Guidelines help optimise RO system operations

Good maintenance and operational practices enable well-designed reverse osmosis equipment to produce potable water trouble-free and maximise plant lifetime.

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By: Linda Dudley

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Foulant sampling from membrane inlet
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Reverse osmosis (RO) systems producing large volumes of quality product water for industrial and municipal can run without significant performance problems for many years; however operational problems can cause systems to run below optimum performance levels. Observing specific guidelines can help to achieve optimised performance and to reduce fouling risks and their effects. These guidelines, if followed, will bring about significant economical benefits and increase overall plant lifetime.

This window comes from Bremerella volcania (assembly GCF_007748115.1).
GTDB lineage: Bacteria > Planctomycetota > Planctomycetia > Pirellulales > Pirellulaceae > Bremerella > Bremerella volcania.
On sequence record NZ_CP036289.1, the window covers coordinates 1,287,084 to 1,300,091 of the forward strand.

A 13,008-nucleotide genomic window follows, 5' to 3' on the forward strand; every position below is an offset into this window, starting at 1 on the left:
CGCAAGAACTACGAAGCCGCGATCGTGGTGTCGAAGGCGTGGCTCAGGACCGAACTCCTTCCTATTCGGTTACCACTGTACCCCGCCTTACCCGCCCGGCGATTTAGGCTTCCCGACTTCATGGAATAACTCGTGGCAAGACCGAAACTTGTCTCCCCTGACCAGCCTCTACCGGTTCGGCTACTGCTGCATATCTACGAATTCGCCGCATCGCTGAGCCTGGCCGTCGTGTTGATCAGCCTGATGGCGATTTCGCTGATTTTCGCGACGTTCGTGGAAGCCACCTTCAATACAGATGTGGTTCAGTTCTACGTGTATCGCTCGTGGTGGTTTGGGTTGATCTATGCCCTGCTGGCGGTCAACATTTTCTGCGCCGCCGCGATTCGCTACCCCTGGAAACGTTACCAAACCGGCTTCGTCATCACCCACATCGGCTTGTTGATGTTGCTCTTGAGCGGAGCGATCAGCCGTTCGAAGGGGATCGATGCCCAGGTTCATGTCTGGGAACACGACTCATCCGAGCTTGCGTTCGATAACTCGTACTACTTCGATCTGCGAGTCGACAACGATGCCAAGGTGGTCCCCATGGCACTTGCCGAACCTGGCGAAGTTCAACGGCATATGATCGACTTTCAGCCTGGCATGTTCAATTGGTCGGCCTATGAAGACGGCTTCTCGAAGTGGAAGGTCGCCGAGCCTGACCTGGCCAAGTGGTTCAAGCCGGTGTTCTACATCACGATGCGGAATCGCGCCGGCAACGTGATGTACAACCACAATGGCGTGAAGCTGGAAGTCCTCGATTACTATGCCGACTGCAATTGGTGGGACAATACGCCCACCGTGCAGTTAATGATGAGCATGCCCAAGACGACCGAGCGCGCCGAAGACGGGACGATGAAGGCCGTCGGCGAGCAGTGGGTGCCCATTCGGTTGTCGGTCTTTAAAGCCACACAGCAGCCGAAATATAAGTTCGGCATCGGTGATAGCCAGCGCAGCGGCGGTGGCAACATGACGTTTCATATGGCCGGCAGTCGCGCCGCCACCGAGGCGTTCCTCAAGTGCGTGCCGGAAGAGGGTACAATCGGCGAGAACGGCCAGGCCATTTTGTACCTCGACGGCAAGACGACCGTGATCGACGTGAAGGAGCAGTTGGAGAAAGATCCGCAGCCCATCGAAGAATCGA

Good monitoring and data collection

Good plant design is essential but many system failures could be prevented by closer plant monitoring once installed. The major factors that affect membrane performance are:
• condition of the raw water supply;
• effectiveness of pretreatment procedures;
• system operating parameters;
• degree of plant maintenance and continuous monitoring;
• responsiveness of plant operators to significant performance changes;
• and the rate and degree of fouling.

Regular monitoring should be routine with data taken and plotted either electronically or by hand. Key parameters include pressure drop, output, pH, temperature, conductivity, and TOC. New advancements in scale inhibition technology have made traced products available that monitor and optimise treatment chemicals dosed on-line.

A crucial measure for ensuring trouble-free operation is regular monitoring of feed water condition throughout the pretreatment system and inspection of associated equipment and pipe-work. Analysing samples of feed water at each treatment stage enables a good assessment of plant conditions.

Plant monitoring

Pretreatment systems may fail during the lifetime of a plant for many reasons. It should be assumed that failures would happen, so design features and monitoring procedures should detect these occurrences early to minimise their effects.

What factors could cause plant failure?
• overdosed pretreatment flocculants;